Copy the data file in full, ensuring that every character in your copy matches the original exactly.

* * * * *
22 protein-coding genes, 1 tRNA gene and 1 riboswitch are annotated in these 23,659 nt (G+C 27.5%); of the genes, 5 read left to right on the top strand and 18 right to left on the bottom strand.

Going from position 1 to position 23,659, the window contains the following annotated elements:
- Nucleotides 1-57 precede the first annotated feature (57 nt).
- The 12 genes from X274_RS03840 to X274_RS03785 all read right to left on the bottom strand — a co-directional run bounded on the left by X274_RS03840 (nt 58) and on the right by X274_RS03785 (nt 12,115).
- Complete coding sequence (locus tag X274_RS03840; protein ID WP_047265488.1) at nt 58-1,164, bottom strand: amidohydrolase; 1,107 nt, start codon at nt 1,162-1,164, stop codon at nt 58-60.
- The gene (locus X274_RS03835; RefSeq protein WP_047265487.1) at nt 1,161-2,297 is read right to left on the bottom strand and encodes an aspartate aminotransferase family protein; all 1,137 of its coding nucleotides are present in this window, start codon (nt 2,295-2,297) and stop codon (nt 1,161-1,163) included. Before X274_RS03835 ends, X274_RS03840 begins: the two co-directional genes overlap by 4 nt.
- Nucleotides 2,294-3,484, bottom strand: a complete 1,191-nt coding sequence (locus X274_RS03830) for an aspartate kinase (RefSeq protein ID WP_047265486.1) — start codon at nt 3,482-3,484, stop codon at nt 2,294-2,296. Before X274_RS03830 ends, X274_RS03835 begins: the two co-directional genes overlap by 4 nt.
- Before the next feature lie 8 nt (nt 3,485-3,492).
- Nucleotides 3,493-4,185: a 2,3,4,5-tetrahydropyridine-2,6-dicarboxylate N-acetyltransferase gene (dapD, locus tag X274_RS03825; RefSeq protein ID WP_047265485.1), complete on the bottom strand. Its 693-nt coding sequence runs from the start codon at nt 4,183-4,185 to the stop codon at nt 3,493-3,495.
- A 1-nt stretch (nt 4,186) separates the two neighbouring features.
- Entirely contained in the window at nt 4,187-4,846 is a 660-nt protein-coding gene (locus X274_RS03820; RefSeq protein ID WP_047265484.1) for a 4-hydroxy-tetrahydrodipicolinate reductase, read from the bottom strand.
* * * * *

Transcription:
22 protein-coding genes, 1 tRNA gene and 1 riboswitch are annotated in these 23,659 nt (G+C 27.5%); of the genes, 5 read left to right on the top strand and 18 right to left on the bottom strand.

Going from position 1 to position 23,659, the window contains the following annotated elements:
- Nucleotides 1-57 precede the first annotated feature (57 nt).
- The 12 genes from X274_RS03840 to X274_RS03785 all read right to left on the bottom strand — a co-directional run bounded on the left by X274_RS03840 (nt 58) and on the right by X274_RS03785 (nt 12,115).
- Complete coding sequence (locus tag X274_RS03840; protein ID WP_047265488.1) at nt 58-1,164, bottom strand: amidohydrolase; 1,107 nt, start codon at nt 1,162-1,164, stop codon at nt 58-60.
- The gene (locus X274_RS03835; RefSeq protein WP_047265487.1) at nt 1,161-2,297 is read right to left on the bottom strand and encodes an aspartate aminotransferase family protein; all 1,137 of its coding nucleotides are present in this window, start codon (nt 2,295-2,297) and stop codon (nt 1,161-1,163) included. Before X274_RS03835 ends, X274_RS03840 begins: the two co-directional genes overlap by 4 nt.
- Nucleotides 2,294-3,484, bottom strand: a complete 1,191-nt coding sequence (locus X274_RS03830) for an aspartate kinase (RefSeq protein ID WP_047265486.1) — start codon at nt 3,482-3,484, stop codon at nt 2,294-2,296. Before X274_RS03830 ends, X274_RS03835 begins: the two co-directional genes overlap by 4 nt.
- Before the next feature lie 8 nt (nt 3,485-3,492).
- Nucleotides 3,493-4,185: a 2,3,4,5-tetrahydropyridine-2,6-dicarboxylate N-acetyltransferase gene (dapD, locus tag X274_RS03825; RefSeq protein ID WP_047265485.1), complete on the bottom strand. Its 693-nt coding sequence runs from the start codon at nt 4,183-4,185 to the stop codon at nt 3,493-3,495.
- A 1-nt stretch (nt 4,186) separates the two neighbouring features.
- Entirely contained in the window at nt 4,187-4,846 is a 660-nt protein-coding gene (locus X274_RS03820; RefSeq protein ID WP_047265484.1) for a 4-hydroxy-tetrahydrodipicolinate reductase, read from the bottom strand.